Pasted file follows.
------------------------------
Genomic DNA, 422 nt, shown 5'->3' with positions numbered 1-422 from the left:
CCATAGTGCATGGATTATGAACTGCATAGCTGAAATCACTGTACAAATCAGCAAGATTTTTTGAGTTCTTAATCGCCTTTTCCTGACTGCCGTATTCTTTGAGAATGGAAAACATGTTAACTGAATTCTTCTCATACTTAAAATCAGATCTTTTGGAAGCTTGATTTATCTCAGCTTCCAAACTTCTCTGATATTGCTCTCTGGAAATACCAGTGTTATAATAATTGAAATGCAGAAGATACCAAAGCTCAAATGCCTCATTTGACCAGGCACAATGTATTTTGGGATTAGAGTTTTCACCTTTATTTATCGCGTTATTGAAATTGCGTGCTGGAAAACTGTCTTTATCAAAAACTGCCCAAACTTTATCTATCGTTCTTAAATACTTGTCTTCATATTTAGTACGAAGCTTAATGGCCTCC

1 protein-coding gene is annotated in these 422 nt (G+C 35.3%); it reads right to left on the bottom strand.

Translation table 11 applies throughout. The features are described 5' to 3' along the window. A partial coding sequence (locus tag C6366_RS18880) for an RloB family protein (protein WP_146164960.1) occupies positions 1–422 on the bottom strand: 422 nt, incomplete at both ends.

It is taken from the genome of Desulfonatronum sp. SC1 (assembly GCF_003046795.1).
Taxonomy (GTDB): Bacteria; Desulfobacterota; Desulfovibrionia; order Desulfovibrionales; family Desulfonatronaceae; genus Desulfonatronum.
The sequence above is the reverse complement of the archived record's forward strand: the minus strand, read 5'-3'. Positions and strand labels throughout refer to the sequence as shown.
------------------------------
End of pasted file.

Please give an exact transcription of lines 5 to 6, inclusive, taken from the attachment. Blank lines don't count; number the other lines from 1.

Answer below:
It is taken from the genome of Desulfonatronum sp. SC1 (assembly GCF_003046795.1).
Taxonomy (GTDB): Bacteria; Desulfobacterota; Desulfovibrionia; order Desulfovibrionales; family Desulfonatronaceae; genus Desulfonatronum.